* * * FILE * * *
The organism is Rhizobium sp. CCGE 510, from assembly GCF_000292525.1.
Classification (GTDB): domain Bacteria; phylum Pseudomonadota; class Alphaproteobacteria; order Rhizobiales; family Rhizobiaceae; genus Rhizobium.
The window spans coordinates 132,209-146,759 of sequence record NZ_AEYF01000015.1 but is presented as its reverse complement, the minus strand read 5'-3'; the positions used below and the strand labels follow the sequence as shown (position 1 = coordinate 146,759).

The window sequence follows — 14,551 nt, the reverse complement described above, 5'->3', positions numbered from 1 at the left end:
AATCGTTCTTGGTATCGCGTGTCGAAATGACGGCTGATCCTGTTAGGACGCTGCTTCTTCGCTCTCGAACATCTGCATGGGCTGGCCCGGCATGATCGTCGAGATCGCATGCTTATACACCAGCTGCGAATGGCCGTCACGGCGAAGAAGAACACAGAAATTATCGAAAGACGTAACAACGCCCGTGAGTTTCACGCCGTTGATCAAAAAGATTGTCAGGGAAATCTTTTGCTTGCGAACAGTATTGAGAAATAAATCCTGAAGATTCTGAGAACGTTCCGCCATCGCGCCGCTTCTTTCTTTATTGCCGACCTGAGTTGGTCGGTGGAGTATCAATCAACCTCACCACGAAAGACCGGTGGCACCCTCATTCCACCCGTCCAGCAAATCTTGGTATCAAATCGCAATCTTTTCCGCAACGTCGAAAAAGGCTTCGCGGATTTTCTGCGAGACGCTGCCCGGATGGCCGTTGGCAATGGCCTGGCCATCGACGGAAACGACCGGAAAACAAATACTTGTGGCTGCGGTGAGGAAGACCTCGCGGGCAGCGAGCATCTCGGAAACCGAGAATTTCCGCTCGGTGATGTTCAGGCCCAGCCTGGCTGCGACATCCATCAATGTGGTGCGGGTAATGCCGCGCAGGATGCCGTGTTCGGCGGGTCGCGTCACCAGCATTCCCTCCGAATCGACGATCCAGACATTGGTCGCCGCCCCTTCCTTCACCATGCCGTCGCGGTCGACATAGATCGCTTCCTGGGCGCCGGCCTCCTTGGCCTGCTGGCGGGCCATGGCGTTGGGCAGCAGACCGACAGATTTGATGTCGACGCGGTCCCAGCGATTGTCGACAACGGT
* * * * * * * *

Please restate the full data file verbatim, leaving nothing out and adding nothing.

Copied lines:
The organism is Rhizobium sp. CCGE 510, from assembly GCF_000292525.1.
Classification (GTDB): domain Bacteria; phylum Pseudomonadota; class Alphaproteobacteria; order Rhizobiales; family Rhizobiaceae; genus Rhizobium.
The window spans coordinates 132,209-146,759 of sequence record NZ_AEYF01000015.1 but is presented as its reverse complement, the minus strand read 5'-3'; the positions used below and the strand labels follow the sequence as shown (position 1 = coordinate 146,759).

The window sequence follows — 14,551 nt, the reverse complement described above, 5'->3', positions numbered from 1 at the left end:
AATCGTTCTTGGTATCGCGTGTCGAAATGACGGCTGATCCTGTTAGGACGCTGCTTCTTCGCTCTCGAACATCTGCATGGGCTGGCCCGGCATGATCGTCGAGATCGCATGCTTATACACCAGCTGCGAATGGCCGTCACGGCGAAGAAGAACACAGAAATTATCGAAAGACGTAACAACGCCCGTGAGTTTCACGCCGTTGATCAAAAAGATTGTCAGGGAAATCTTTTGCTTGCGAACAGTATTGAGAAATAAATCCTGAAGATTCTGAGAACGTTCCGCCATCGCGCCGCTTCTTTCTTTATTGCCGACCTGAGTTGGTCGGTGGAGTATCAATCAACCTCACCACGAAAGACCGGTGGCACCCTCATTCCACCCGTCCAGCAAATCTTGGTATCAAATCGCAATCTTTTCCGCAACGTCGAAAAAGGCTTCGCGGATTTTCTGCGAGACGCTGCCCGGATGGCCGTTGGCAATGGCCTGGCCATCGACGGAAACGACCGGAAAACAAATACTTGTGGCTGCGGTGAGGAAGACCTCGCGGGCAGCGAGCATCTCGGAAACCGAGAATTTCCGCTCGGTGATGTTCAGGCCCAGCCTGGCTGCGACATCCATCAATGTGGTGCGGGTAATGCCGCGCAGGATGCCGTGTTCGGCGGGTCGCGTCACCAGCATTCCCTCCGAATCGACGATCCAGACATTGGTCGCCGCCCCTTCCTTCACCATGCCGTCGCGGTCGACATAGATCGCTTCCTGGGCGCCGGCCTCCTTGGCCTGCTGGCGGGCCATGGCGTTGGGCAGCAGACCGACAGATTTGATGTCGACGCGGTCCCAGCGATTGTCGACAACGGT